Part I (chapters 2–3) examines the first-generation, tying immigrants’ experiences to those of their second-generation children. For example, Chapter 2 explains how Latino immigrants have come to live in inner-city Los Angeles. Chapter 3 shows that immigrant parents have different levels of social capital on which to draw, even when they live in the same neighborhood and work in similar jobs. Some parents are socially isolated and remain so throughout their residence in Los Angeles, whereas others build community support and come to see their new neighborhoods as home. Some arrive with large friend and family networks that offer emotional and economic support, and others arrive with fragile kinship networks that rupture. Rendón returns to the themes of social isolation and social networks throughout the second part of the book, as they are consequential in young men’s educational and mobility trajectories.
Part II (chapters 4–7) makes important contributions to theories of immigrant incorporation by examining the effects of urban conditions on second-generation young men. Usually, one’s “context of reception” is described in terms of immigration law and policy; Stagnant Dreamers is the first study to examine one’s context of reception at the neighborhood level. Rendón skillfully weaves findings from urban studies, criminology, and public health to argue that exposure to urban violence powerfully affects young men’s well-being and mobility. Chapter 4 (a real standout) sheds light on the role of urban violence in high school non-completion. It shows that young men whose parents are socially isolated are the most exposed to urban violence. Though in the minority, these young men are the most likely to get “caught up” in neighborhood peer group dynamics and drop out of school. In contrast, high school graduates had social capital (institutional ties and supportive kin networks) that buffered them from neighborhood violence.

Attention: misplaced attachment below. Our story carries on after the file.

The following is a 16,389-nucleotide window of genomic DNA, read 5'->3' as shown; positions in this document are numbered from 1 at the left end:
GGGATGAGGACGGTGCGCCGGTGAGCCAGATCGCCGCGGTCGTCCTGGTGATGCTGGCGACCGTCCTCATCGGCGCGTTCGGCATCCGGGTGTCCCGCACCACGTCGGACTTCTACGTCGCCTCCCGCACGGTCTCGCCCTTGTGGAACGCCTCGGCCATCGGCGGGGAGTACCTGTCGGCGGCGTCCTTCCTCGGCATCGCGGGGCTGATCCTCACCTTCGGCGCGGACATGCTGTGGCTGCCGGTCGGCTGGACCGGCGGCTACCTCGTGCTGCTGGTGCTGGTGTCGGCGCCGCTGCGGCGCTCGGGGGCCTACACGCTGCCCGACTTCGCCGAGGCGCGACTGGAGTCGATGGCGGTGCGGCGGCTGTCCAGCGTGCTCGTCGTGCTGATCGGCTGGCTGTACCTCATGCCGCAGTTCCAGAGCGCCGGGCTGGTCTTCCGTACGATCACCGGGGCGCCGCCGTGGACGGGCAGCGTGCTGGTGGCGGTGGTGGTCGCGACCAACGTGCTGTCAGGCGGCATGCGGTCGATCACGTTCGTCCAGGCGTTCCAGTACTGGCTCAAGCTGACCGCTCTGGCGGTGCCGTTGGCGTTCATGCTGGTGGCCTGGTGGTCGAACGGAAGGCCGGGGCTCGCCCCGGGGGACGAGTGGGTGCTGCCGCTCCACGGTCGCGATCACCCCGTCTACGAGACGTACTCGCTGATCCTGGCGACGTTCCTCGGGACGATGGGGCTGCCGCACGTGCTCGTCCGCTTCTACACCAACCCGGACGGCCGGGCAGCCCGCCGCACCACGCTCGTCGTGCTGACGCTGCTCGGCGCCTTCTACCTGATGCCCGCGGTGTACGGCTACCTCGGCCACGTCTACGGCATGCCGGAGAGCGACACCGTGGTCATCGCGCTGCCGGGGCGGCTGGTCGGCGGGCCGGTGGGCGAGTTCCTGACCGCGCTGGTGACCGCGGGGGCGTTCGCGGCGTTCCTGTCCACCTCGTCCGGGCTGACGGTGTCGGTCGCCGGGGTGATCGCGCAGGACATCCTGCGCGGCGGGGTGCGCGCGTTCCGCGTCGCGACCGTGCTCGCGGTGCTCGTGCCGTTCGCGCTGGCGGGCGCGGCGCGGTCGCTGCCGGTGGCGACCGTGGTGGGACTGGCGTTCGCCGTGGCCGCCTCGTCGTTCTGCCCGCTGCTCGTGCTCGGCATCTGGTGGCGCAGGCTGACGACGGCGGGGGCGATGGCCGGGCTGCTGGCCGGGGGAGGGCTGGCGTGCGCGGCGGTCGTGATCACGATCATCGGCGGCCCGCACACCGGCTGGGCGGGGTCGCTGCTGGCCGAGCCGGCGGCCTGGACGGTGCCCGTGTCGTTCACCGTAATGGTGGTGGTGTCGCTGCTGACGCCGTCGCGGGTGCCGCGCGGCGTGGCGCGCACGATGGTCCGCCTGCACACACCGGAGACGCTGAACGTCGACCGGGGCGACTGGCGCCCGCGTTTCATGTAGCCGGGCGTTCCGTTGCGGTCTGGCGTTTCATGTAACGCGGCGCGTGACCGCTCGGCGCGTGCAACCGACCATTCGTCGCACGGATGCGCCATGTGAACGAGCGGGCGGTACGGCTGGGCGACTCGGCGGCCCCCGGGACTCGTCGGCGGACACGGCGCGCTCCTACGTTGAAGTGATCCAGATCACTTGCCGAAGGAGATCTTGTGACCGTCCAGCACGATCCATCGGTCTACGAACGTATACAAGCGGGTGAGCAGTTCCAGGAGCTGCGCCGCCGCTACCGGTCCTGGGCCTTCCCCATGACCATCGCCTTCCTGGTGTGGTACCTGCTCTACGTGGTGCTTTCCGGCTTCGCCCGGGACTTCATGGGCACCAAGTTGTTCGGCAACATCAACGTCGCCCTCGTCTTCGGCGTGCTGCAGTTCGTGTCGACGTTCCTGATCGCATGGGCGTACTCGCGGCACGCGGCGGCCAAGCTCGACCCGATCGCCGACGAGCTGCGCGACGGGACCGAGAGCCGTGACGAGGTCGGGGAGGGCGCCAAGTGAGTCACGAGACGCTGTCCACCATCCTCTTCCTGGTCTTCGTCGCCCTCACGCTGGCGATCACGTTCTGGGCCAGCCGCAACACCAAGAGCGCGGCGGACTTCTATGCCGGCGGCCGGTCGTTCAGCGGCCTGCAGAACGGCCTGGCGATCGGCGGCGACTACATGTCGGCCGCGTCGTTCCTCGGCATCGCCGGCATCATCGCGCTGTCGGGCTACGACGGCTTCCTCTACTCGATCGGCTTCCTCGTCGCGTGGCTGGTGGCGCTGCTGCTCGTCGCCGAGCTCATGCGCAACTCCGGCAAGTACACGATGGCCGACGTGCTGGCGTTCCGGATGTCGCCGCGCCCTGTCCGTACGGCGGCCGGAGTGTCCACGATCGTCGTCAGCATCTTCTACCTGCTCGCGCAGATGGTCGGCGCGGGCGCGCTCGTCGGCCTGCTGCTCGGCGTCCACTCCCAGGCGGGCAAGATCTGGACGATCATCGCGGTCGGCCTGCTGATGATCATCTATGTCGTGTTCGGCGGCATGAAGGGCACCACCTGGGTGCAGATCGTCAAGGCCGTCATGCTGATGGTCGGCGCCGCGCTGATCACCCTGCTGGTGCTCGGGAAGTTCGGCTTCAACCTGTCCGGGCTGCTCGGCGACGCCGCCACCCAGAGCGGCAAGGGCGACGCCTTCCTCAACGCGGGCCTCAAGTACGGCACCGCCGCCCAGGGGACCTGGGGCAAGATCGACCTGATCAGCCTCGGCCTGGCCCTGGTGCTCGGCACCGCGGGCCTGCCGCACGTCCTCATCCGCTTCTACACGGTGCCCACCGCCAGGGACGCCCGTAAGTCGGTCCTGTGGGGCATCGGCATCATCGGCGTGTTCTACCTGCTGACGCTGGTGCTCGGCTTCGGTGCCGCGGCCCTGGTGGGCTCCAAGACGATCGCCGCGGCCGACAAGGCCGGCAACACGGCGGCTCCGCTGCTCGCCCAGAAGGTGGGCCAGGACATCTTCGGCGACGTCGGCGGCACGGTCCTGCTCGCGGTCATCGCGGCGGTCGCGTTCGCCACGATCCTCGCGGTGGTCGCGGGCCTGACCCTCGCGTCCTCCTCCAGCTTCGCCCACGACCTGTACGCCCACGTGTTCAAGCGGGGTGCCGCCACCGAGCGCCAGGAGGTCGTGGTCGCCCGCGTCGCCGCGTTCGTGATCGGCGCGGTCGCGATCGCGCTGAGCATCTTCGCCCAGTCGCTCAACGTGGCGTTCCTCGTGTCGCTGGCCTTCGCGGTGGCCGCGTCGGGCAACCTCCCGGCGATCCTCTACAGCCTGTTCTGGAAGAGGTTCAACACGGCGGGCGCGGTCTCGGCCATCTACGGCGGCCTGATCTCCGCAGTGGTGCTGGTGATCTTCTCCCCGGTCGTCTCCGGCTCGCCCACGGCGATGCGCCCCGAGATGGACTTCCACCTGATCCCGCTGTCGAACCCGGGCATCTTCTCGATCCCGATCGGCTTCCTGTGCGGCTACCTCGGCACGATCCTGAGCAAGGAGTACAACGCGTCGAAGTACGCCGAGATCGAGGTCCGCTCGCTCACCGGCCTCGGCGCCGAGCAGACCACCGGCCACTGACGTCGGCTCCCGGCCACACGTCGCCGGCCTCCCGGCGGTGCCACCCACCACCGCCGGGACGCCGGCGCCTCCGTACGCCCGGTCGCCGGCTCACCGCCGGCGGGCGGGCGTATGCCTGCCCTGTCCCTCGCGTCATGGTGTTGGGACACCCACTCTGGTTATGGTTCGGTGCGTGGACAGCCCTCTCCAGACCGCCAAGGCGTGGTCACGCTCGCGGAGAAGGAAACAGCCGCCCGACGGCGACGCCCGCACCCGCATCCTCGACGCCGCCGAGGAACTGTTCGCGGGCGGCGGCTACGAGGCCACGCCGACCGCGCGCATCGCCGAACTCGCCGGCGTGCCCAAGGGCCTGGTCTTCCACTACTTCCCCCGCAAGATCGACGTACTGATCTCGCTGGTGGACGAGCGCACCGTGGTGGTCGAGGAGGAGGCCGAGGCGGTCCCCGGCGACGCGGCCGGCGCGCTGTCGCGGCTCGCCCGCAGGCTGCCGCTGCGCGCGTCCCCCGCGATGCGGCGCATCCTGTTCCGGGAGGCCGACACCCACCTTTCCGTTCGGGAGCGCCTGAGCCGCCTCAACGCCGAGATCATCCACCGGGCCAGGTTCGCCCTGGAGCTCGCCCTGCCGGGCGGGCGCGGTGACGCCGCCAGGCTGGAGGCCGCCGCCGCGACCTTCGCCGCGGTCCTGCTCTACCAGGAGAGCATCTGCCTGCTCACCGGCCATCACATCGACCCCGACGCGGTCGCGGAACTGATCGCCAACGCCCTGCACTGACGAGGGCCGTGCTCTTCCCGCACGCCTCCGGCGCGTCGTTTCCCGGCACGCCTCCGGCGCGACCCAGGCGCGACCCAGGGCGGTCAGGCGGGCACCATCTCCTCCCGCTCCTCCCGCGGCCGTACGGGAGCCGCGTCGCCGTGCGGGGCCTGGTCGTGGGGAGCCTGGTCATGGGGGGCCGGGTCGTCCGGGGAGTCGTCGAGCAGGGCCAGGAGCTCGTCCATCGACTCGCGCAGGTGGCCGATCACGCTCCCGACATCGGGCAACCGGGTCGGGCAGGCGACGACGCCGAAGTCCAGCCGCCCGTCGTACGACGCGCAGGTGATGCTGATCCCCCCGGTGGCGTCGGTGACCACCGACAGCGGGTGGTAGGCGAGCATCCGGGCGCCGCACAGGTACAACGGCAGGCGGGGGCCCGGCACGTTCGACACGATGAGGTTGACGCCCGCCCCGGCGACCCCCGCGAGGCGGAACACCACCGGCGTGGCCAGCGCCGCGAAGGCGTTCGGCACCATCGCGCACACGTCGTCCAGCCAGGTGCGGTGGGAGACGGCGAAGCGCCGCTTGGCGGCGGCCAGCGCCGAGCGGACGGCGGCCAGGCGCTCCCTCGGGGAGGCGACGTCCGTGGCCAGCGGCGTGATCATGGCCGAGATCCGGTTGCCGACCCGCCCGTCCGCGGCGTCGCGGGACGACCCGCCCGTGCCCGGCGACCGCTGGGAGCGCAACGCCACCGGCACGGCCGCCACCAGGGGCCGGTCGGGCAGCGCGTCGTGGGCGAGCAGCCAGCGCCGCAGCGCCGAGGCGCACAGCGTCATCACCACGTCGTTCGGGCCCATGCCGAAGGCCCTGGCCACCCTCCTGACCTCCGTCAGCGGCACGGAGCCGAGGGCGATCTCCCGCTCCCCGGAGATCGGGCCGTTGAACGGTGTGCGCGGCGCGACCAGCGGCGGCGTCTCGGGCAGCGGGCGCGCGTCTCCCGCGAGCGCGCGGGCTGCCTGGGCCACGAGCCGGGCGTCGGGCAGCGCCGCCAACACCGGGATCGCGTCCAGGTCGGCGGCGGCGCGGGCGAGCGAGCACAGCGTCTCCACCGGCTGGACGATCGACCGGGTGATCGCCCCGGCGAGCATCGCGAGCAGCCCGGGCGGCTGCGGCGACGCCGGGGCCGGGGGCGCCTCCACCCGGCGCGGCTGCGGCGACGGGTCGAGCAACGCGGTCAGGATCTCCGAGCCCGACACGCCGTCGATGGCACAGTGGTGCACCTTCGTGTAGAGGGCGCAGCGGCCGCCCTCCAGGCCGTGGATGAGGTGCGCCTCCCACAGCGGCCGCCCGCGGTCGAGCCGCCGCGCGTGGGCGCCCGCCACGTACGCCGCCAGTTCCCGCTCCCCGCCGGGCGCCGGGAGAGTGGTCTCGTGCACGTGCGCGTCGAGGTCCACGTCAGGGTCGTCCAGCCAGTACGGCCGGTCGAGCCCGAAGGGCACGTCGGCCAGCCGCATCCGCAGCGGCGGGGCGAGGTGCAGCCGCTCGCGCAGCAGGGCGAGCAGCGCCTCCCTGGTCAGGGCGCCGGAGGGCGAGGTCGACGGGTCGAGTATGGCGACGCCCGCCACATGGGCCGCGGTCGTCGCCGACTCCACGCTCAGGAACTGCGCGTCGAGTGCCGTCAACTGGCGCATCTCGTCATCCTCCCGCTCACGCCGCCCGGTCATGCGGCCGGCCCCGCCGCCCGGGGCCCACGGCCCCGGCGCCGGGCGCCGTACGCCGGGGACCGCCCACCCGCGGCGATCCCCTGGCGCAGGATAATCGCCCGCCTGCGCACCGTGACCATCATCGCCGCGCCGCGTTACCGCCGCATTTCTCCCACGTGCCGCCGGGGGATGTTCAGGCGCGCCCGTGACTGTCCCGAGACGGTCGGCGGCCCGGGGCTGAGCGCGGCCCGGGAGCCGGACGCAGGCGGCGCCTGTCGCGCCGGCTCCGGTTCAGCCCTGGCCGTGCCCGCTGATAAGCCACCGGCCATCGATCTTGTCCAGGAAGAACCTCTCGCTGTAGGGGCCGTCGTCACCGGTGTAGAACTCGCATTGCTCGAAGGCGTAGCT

The next chapters capture the years after high school. Some young men enter the labor force, others work as they attend community college, and a few attend 4-year universities. From these seemingly different trajectories, most young men converge into working-class jobs facilitated by their immigrant social networks (Chapter 5). In fact, the few respondents who did achieve upward mobility needed more than education—they needed social leverage ties, known in the book as palancas (Chapter 6). The term palancas (which literally means “levers” in Spanish) comes from Osvaldo, an interview respondent, who lamented that his social connections (palancas) could not connect him to good jobs. Indeed, young men who advanced in their careers had support from individuals outside their kinship networks who encouraged them, mentored them, and connected them to opportunities. Ultimately, even young men experiencing stagnation in the labor market expressed optimism that they could achieve upward mobility through hard work and perseverance (Chapter 7).
Stagnant Dreamers is beautifully written. It will be of interest to social scientists who study migration, transitions to adulthood, urban violence, and neighborhood effects. At 250 pages, the book is probably too long for most undergraduate classes, but selected chapters would be suitable for course adoption. For example, students enrolled in a qualitative methods course would benefit from reading its thoughtful appendix, which addresses study design, positionality, and ethical dilemmas in the field. At the graduate level, this book would be appropriate for courses on immigration, poverty and inequality, urban and community sociology, and education.
The book’s policy recommendations will be familiar to scholars of urban and community development, as they include alleviating poverty, improving the social conditions of urban neighborhoods, and supporting robust community infrastructure. The book serves as a vivid reminder that community organizations have the power to strengthen social capital, reduce social isolation, and offer young people skills, personal development, and opportunity.